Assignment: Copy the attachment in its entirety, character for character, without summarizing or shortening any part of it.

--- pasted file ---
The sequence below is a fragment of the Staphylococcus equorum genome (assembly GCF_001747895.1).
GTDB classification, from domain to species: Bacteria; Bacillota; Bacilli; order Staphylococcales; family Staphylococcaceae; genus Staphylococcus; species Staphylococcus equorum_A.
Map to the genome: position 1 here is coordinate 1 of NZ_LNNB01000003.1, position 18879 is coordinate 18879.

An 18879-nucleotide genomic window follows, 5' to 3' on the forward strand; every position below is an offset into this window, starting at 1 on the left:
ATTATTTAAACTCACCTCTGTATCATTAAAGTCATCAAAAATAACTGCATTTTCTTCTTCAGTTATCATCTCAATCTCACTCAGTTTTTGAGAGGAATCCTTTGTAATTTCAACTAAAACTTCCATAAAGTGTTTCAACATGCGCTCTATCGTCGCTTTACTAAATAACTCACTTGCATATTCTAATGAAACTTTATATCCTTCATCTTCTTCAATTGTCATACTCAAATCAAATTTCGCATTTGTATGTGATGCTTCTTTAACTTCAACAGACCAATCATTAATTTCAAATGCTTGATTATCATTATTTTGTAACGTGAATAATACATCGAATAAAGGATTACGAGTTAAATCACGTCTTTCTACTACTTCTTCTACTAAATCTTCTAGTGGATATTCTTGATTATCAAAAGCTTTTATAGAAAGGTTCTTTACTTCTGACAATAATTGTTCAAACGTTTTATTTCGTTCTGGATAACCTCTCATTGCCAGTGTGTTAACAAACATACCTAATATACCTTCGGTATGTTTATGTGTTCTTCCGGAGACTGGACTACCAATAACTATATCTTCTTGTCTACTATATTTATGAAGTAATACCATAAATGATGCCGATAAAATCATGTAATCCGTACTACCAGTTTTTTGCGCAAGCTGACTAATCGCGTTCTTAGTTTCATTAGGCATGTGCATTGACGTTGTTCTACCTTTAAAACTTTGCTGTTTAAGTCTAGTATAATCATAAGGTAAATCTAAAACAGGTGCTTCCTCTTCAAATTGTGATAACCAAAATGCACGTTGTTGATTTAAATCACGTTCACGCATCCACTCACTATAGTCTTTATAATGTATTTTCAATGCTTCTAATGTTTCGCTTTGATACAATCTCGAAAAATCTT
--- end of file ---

The sequence below is a fragment of the Staphylococcus equorum genome (assembly GCF_001747895.1).
GTDB classification, from domain to species: Bacteria; Bacillota; Bacilli; order Staphylococcales; family Staphylococcaceae; genus Staphylococcus; species Staphylococcus equorum_A.
Map to the genome: position 1 here is coordinate 1 of NZ_LNNB01000003.1, position 18879 is coordinate 18879.

An 18879-nucleotide genomic window follows, 5' to 3' on the forward strand; every position below is an offset into this window, starting at 1 on the left:
ATTATTTAAACTCACCTCTGTATCATTAAAGTCATCAAAAATAACTGCATTTTCTTCTTCAGTTATCATCTCAATCTCACTCAGTTTTTGAGAGGAATCCTTTGTAATTTCAACTAAAACTTCCATAAAGTGTTTCAACATGCGCTCTATCGTCGCTTTACTAAATAACTCACTTGCATATTCTAATGAAACTTTATATCCTTCATCTTCTTCAATTGTCATACTCAAATCAAATTTCGCATTTGTATGTGATGCTTCTTTAACTTCAACAGACCAATCATTAATTTCAAATGCTTGATTATCATTATTTTGTAACGTGAATAATACATCGAATAAAGGATTACGAGTTAAATCACGTCTTTCTACTACTTCTTCTACTAAATCTTCTAGTGGATATTCTTGATTATCAAAAGCTTTTATAGAAAGGTTCTTTACTTCTGACAATAATTGTTCAAACGTTTTATTTCGTTCTGGATAACCTCTCATTGCCAGTGTGTTAACAAACATACCTAATATACCTTCGGTATGTTTATGTGTTCTTCCGGAGACTGGACTACCAATAACTATATCTTCTTGTCTACTATATTTATGAAGTAATACCATAAATGATGCCGATAAAATCATGTAATCCGTACTACCAGTTTTTTGCGCAAGCTGACTAATCGCGTTCTTAGTTTCATTAGGCATGTGCATTGACGTTGTTCTACCTTTAAAACTTTGCTGTTTAAGTCTAGTATAATCATAAGGTAAATCTAAAACAGGTGCTTCCTCTTCAAATTGTGATAACCAAAATGCACGTTGTTGATTTAAATCACGTTCACGCATCCACTCACTATAGTCTTTATAATGTATTTTCAATGCTTCTAATGTTTCGCTTTGATACAATCTCGAAAAATCTT